Auto*Mat by Martin Mareček (Czech Republic 2009, 90 min)
Martin Marecek invents a militant, jubilatory action to combat the automatisms generated by Prague’s automobile culture.

Big John by Håvard Bustnes (Norway 2008, 86 min)
The rise and fall of a young boxer coached by his father ‘Big John’ – who was also his trainer, impresario and agent.

Hotel Sahara by Bettina Haasen (Germany 2008, 85 min)
Nouhadibou in Mauritania: a melting pot of dreams, hopes and the terminus of countless young African emigrants who end up here.

Survival Song by Yu Guangyi (China 2008, 94 min)
A family of Chinese peasants is condemned to poverty and broken apart in the name of modernity. A deeply moving and sublime social tale.


Erica Ginsberg
Mon 12 Apr 2010Link

DC-area folks, it's high time for another Docs In Progress Work in Progress screening, don't you think? Join us this Friday night.

Docs In Progress is back with a triple feature of works-in-progress in Washington DC. The program is sponsored by The Documentary Center at The George Washington University.

Following a screening of each film, the audience will be invited to participate in a feedback session with the filmmakers to help them get to the next stage of completing their films.

WHAT'S SCREENING?

JOURNEY TO THE CENTER OF ARTOMATIC (3 minute trailer)
by Jay Krasnow
Artomatic began with 350 visual artists a decade ago and has grown into a Washington institution which attracts more than 1,000 artists, musicians, comedians, poets, and filmmakers and is a model for grassroots arts festivals.

LIFE ON DEATH BEACH (7 minute segment)
by Jeff Arak
A coastal town in Oaxaca is a microcosm of struggles for recognition within Mexican society, as told from a group of volunteer lifeguards or the patients and therapists at a center working to rehabilitate people with disabilities.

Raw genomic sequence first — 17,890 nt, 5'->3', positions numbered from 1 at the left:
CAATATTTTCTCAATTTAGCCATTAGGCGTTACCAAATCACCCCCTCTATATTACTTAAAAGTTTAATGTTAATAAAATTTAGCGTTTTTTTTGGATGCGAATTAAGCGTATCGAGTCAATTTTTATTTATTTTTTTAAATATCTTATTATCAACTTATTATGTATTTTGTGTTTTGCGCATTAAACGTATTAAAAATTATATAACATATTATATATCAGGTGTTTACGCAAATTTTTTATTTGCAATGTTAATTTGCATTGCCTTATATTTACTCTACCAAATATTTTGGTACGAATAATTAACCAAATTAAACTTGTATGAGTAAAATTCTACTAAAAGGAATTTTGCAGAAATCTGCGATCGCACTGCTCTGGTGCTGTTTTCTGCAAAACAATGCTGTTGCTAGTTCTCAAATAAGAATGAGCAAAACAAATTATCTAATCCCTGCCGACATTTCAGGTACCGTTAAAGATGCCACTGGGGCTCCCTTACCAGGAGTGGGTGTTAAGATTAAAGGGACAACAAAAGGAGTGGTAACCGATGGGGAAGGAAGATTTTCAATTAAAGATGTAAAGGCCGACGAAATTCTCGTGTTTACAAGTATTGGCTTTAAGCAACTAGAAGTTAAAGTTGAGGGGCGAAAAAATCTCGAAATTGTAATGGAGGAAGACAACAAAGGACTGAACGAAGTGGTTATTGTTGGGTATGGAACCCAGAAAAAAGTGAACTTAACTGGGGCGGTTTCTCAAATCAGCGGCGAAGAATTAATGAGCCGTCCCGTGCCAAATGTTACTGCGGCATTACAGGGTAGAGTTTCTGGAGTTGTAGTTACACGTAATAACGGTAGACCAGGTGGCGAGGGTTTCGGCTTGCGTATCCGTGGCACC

FORGOTTEN SOLDIERS (80 minute rough cut)
by Donald Plata
Considered one of the most elite groups of the U.S. army during the Second World War, the Phillipine Scouts were credited with one of the greatest success stories for the Allies in the Pacific – keeping Japan from invading Australia. Although they fought America's first major ground battle of the war, their story remains largely unknown.

EVENT INFO

Friday, April 16, 2010
7:00-10:00 pm

at The George Washington University
Media and Public Affairs Building
805 21st Street, NW (corner of 21st and H Streets)
Auditorium B-07 (one floor down from street level)
Washington DC 20052
Convenient to garage parking and the Foggy Bottom Metro.

Suggested Donation: $10 (cash only at the door)


Marj Safinia
Mon 12 Apr 2010Link

This Saturday, April 17th, in Los Angeles. Full day workshop with Morrie Warshawski fundraising guru. Workshop entitled: Shaking the Money Tree: The Art of Getting Grants and Donations for your Film/Video Project.

http://doc-u-shaking-the-money-tree.eventbrite.com/

I haven't taken a Morrie workshop before, but I know others here have and speak highly about the experience. Sign up now if you're interested, space is limited. Pricing is $85 for IDA members and $110 for non-members. Taking place at The Standard, Downtown.


Doug Block
Mon 12 Apr 2010Link

As I said elsewhere, Morrie is the very best at what he does. He simply knows his stuff, and there's a lot to know. It's really worth going.


Melissa Powell
Tue 13 Apr 2010Link Tag

We're looking for an inexpensive (re: really CHEAP) video screening room in NYC – any ideas out there? Say around 70 seats, project HDCAM or Digibeta, an early evening in May, during the week? We've looked at DCTV, 92ndSty Tribeca, Bowery Poets . . . thanks!